Eastwood was the best actor to have played the killer cop. Compare his Dirty Harry (1971) with some of the top cop performances in Hollywood by Michael Douglas (Basic Instinct), Al Pacino (Heat), Steve McQueen (Bullitt), Axel Foley (Beverly Hills Cop), Gene Hackman (The French Connection), Mel Gibson (Lethal Weapon), and Morgan Freeman (Se7en). Each character holds his own, but Eastwood’s Harry Callaghan is genre-busting. Playing the character of Harry was a cinch for Eastwood who dragged his cowboy avatar right into the precinct, creating a Smith & Wesson-toting cop who is as vile as the killer.
Let’s taste pure action. The Eastwood vintage collection includes flicks like Where Eagles Dare, The Gauntlet, Firefox, Sudden Impact, Absolute Power, Blood Work, In the Line of Fire, etc. Even here, the shadow of the cowboy-turned-cop looms large. The handsome cynic is a one-size-fits-all trick that can be suitably tweaked for most action-packed genres.
Where Eagles Dare (1968), a Richard Burton-Eastwood World War 2 drama, is a thrill above the star-studded The Guns of Navarone (1961) and probably more popular than the other flicks in the MacLean series. An American lieutenant (Eastwood) playing second fiddle to an English major (Burton) in Eagles would have gone unnoticed. But Eastwood, like David Niven in Navarone, manages to carve out star space for himself.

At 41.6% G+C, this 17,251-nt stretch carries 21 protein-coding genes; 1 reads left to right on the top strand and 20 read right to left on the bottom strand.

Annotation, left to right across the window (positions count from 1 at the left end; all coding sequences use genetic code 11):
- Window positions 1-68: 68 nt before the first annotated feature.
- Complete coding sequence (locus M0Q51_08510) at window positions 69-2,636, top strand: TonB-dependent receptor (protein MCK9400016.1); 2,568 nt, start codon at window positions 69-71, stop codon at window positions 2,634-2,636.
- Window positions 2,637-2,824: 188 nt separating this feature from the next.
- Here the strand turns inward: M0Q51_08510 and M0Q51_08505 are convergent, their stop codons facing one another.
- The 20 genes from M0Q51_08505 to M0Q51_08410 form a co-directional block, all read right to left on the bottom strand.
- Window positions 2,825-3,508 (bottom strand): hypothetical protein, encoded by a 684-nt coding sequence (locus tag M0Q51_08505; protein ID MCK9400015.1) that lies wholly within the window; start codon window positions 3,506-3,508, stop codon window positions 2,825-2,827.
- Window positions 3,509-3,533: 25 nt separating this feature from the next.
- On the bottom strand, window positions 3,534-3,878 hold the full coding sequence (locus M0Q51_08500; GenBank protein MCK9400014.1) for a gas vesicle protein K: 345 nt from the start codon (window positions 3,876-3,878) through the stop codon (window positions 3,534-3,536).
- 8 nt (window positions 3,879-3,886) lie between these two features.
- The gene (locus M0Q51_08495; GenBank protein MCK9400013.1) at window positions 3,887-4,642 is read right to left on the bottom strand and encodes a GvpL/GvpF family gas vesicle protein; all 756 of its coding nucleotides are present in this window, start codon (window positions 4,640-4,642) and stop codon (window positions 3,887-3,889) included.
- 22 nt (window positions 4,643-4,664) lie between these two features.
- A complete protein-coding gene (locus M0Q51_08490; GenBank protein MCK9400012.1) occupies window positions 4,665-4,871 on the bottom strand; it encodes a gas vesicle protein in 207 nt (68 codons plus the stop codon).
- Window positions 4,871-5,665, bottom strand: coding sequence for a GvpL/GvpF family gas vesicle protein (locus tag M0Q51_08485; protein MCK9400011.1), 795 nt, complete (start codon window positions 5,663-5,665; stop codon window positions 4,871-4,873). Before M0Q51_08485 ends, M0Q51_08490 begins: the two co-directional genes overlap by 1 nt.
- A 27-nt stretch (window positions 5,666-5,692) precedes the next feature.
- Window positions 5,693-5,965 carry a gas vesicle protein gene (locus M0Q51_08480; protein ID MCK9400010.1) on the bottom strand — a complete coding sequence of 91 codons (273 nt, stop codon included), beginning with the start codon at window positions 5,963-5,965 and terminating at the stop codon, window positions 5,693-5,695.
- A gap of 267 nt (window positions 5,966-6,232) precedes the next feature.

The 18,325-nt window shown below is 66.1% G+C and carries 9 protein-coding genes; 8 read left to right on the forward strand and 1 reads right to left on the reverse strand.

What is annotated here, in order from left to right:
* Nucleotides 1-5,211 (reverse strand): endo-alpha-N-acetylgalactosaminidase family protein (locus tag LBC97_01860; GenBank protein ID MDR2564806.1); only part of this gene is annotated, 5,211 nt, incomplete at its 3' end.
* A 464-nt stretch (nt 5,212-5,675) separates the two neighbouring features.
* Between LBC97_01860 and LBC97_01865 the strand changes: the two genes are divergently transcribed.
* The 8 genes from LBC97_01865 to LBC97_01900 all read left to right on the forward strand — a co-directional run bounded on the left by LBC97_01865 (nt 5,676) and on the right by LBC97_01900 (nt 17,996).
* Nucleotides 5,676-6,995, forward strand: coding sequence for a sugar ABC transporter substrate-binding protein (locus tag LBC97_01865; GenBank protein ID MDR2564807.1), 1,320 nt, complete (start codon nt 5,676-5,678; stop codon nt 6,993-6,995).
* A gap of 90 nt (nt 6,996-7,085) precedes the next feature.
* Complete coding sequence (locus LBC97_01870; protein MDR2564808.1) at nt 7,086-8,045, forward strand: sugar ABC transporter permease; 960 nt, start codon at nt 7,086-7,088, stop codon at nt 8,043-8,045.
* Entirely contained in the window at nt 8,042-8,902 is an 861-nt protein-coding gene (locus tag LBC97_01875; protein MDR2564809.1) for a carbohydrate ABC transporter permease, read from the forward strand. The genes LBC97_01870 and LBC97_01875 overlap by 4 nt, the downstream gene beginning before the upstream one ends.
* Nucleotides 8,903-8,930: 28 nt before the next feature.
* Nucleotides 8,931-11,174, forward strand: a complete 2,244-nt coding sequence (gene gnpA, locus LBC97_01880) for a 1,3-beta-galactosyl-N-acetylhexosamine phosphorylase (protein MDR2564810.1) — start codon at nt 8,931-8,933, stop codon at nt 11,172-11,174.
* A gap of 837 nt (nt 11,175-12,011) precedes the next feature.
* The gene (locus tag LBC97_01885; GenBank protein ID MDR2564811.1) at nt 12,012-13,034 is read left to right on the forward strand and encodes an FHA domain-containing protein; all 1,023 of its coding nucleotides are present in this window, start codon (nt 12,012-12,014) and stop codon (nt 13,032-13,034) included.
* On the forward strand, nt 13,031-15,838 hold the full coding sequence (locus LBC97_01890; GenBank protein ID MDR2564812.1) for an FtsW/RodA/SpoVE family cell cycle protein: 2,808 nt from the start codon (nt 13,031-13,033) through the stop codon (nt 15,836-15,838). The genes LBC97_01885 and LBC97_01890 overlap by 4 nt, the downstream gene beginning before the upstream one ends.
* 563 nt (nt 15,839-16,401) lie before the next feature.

Perhaps Eastwood’s biggest contribution to cinema is his unique style of directing; he’s already won two Oscars for Unforgiven and Million Dollar Baby. He could have bagged another two for The Bridges and Mystic River. Mystic’s script is based on Dennis Lehane’s intensely psychological novel. But the Eastwood movie retains — and sometimes deepens — the tenseness, the stress, and the horror of the original.
Few directors are adept at converting popular literature into pulsating cinema. Fred Zinnemann, of High Noon fame, achieved that directorial feat in The Day of the Jackal (1973), which is based on a Forsyth thriller.
Over the years both directors displayed their obsession for detail and their ability to set the right pace for suspenseful drama.
The Bridges tells you more about Eastwood than any of his other movies: a micro actor who underplays his craft and a director who likes to be a beacon rather than a coach. If you want to court style, Quentin Tarantino is the man for you. If you want to sense lucidity, go see Eastwood. In one of those lucid moments in The Bridges, when lovers part ways, Eastwood allows the moment to flow and grow. Not much is said in the sequence, nothing is overplayed, it appears to be director-less. And yet it is as pristine as it is complex.
Eastwood’s most famous line in Dirty Harry sums up his life. “I know what you’re thinking. ‘Did he fire six shots or only five?’ Well, to tell you the truth, in all this excitement, I kinda lost track myself.” We kinda lose track when we start closing in on a legend like Eastwood. And the mystique grows with each passing year.